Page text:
| Case report|| |
A 29-year-old Saudi male with a noncontributory medical history was referred from the prosthodontic clinic to the endodontic clinic in Dammam Medical Complex, located in Dammam City, Saudi Arabia, for endodontic treatment of the left mandibular premolars. The clinical examination revealed the presence of three premolars while the contralateral side had only two premolars. The first premolar had a disto-occlusal carious lesion, the second premolar had a mesio-occluso-distal amalgam filling, and the third premolar had a mesio-occlusal amalgam filling [Figure 1]. The second premolar responded normally to cold test (Endo-Frost, Coltene Whaledent, Germany) while the first and third premolars did not respond. All premolars responded normally to percussion and palpation tests with no mobility and no periodontal involvement. Preoperative radiographs revealed large carious lesion in the first premolar [Figure 2]a and previous substandard root canal treatment in the third premolar with a missed root canal [Figure 3]a. All the three teeth had normal periapical tissues. Based on the clinical and radiographic examinations, the first premolar was diagnosed to have necrotic pulp with normal periapical tissues while the third premolar was diagnosed as previously treated with normal periapical tissues. Root canal treatment and nonsurgical root canal retreatment were planned for the first and third premolars, respectively. The second premolar was diagnosed as having a normal pulp and root canal treatment was not indicated. Endodontic treatment of the first and third premolars was carried out under rubber dam isolation with the aid of dental operating microscope (DOM) (Carl Zeiss Meditec AG, Jena, Germany).
|Figure 1: An intraoral photograph showing three mandibular left premolars|
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|Figure 2: Mandibular left first premolar. (a) Preoperative radiograph showing large carious lesion and presence of multiple root canals. (b) An occlusal photograph of the access cavity showing C-shaped canal configuration. (c) Working length radiograph showing the presence of Type V (1-2) canal configuration. (d) Postoperative radiograph|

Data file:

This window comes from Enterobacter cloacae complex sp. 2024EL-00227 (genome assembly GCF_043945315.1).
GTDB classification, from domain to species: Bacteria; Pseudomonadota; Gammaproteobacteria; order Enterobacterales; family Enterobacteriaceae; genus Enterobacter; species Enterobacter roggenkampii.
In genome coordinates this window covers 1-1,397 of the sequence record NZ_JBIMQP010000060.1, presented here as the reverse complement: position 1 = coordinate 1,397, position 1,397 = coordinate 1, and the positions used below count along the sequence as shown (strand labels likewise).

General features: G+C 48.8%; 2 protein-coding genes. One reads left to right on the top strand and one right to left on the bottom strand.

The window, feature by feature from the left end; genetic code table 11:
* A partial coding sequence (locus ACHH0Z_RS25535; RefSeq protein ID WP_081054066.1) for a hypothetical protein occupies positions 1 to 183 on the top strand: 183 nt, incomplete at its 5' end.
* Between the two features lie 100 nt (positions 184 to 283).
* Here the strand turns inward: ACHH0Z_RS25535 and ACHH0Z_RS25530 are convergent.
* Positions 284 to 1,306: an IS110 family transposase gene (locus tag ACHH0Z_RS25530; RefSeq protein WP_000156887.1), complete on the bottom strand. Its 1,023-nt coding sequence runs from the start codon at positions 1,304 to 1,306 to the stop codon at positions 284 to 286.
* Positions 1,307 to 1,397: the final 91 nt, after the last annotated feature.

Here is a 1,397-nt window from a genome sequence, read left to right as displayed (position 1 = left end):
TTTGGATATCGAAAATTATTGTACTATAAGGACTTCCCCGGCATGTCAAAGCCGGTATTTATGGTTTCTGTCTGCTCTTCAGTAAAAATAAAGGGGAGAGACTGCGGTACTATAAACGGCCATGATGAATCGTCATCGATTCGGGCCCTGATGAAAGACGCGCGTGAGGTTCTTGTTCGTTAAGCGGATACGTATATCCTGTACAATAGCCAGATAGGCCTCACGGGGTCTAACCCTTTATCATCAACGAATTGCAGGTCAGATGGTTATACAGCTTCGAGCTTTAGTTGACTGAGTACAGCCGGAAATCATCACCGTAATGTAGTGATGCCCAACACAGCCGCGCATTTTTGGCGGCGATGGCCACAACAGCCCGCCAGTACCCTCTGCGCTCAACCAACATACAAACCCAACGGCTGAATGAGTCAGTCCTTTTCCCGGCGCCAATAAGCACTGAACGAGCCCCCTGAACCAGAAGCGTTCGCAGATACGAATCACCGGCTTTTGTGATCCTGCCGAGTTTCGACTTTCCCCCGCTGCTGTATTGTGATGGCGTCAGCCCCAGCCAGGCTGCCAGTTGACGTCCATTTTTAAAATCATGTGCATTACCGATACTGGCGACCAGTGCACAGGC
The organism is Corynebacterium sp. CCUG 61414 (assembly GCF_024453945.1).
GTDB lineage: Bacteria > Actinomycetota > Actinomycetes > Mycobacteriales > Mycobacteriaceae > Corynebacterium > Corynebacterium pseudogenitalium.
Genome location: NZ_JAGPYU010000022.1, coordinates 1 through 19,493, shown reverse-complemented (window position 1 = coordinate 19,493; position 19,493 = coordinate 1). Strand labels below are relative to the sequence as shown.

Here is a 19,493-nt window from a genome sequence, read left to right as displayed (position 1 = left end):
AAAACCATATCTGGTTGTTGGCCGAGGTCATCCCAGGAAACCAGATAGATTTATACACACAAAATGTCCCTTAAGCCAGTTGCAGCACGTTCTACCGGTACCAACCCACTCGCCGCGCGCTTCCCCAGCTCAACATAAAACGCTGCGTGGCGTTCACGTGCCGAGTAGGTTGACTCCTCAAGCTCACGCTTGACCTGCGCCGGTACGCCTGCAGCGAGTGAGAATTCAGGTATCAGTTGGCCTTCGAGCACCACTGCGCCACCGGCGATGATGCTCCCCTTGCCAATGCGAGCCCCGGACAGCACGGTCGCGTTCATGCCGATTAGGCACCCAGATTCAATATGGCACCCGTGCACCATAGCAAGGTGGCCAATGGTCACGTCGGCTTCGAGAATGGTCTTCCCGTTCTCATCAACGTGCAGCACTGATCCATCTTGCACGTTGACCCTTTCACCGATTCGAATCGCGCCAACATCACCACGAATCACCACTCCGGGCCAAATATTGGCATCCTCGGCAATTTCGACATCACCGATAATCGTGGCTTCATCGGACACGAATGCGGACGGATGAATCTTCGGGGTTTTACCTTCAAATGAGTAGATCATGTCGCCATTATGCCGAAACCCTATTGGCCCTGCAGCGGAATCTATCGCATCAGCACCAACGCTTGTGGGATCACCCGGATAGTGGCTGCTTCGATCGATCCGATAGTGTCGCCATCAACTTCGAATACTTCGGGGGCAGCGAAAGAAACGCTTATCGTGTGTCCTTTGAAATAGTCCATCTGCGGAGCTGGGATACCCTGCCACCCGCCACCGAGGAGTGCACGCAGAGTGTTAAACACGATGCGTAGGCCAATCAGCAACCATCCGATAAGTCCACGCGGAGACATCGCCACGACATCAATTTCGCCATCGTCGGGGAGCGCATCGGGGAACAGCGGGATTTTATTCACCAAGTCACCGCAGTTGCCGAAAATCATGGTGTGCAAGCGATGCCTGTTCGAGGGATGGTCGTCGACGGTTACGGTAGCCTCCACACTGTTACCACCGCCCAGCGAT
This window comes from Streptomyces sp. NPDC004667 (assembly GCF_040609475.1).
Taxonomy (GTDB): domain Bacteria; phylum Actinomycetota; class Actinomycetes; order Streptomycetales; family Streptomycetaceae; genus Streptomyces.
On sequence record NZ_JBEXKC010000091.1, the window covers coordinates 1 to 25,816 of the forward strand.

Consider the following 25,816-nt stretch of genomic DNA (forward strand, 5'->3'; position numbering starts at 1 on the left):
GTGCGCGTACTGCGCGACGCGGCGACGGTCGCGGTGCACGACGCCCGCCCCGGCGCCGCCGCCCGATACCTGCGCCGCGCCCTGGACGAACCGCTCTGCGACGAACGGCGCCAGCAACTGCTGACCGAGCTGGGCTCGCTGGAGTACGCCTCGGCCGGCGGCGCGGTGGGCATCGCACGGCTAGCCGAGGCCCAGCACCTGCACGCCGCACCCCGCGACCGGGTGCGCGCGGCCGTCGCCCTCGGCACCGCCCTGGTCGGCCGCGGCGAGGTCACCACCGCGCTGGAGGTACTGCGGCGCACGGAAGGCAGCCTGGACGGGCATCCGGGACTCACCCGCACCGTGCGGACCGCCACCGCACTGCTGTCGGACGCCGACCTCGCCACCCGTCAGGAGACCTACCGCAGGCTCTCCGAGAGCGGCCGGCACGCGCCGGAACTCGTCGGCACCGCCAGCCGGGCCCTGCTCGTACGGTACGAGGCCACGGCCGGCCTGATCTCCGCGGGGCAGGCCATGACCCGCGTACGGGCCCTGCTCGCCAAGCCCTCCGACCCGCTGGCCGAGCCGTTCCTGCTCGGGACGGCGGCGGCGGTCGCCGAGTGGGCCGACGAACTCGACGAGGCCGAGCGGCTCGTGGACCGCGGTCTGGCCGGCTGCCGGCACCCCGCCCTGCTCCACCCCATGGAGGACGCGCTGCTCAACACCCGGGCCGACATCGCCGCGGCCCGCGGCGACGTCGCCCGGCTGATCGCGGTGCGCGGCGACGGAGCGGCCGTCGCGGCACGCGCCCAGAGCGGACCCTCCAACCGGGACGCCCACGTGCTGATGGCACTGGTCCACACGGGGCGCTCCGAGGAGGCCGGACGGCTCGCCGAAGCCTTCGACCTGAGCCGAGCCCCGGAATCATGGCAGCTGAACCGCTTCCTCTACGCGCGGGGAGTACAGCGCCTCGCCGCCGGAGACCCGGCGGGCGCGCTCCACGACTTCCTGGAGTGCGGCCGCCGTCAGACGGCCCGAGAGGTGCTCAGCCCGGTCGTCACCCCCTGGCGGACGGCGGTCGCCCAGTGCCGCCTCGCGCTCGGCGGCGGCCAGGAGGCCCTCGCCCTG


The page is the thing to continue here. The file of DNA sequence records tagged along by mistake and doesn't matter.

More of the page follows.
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|Figure 3: Mandibular left third premolar. (a) Preoperative radiograph showing a previously treated tooth and large amalgam restoration. (b) Working length radiograph showing the presence of Type III (1-2-1) canal configuration. (c) Postoperative radiograph|
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Mandibular left first premolar
After tooth was isolated, all caries was excavated, and the access cavity was modified using an Endo-Z bur (Dentsply Maillefer, Ballaigues, Switzerland). Examination under DOM revealed the presence of C-shaped canal configuration in the middle third of the root. Two root canals (one mesial and one distal) were detected [Figure 2]b and they were negotiated with size 10 K-files (Dentsply Maillefer, Ballaigues, Switzerland). The working length was determined using an electronic apex locator (EAL) (Root ZX, J. Morita, Tokyo, Japan). The EAL was inconclusive and giving different readings. A working length radiograph was taken to confirm the length and it revealed a Vertucci Type V (1-2) canal system [Figure 2]c. The canals' orifices were enlarged with size 2 and 3 Gates Glidden drills (Dentsply Maillefer, Ballaigues, Switzerland) using a brushing motion, and the canals were instrumented with manual K-files and profile rotary system (Dentsply Maillefer, Ballaigues, Switzerland) to size 30/0.04. Copious amount of 5.25% sodium hypochlorite (NaOCl) was used as irrigant, and it was activated with EndoActivator system (Dentsply Tulsa Dental Specialties, Tulsa, OK, USA) to maximize its effect.  The canals were dried with sterile paper points, and the access cavity was sealed with Cavit (ESPE, Seefeld, Germany). At the second visit, the canals were irrigated with NaOCl, dried and obturated with gutta-percha cones and AH Plus sealer (De Trey Dentsply, Konstanz, Germany) using continuous wave compaction technique. Postspace was prepared by removing the gutta-percha up to the level where the C-shaped configuration started. Finally, the access cavity was double sealed with Cavit and self-cure glass ionomer restorative material (Riva self-cure, SDI, Victoria, Australia) [Figure 2]d.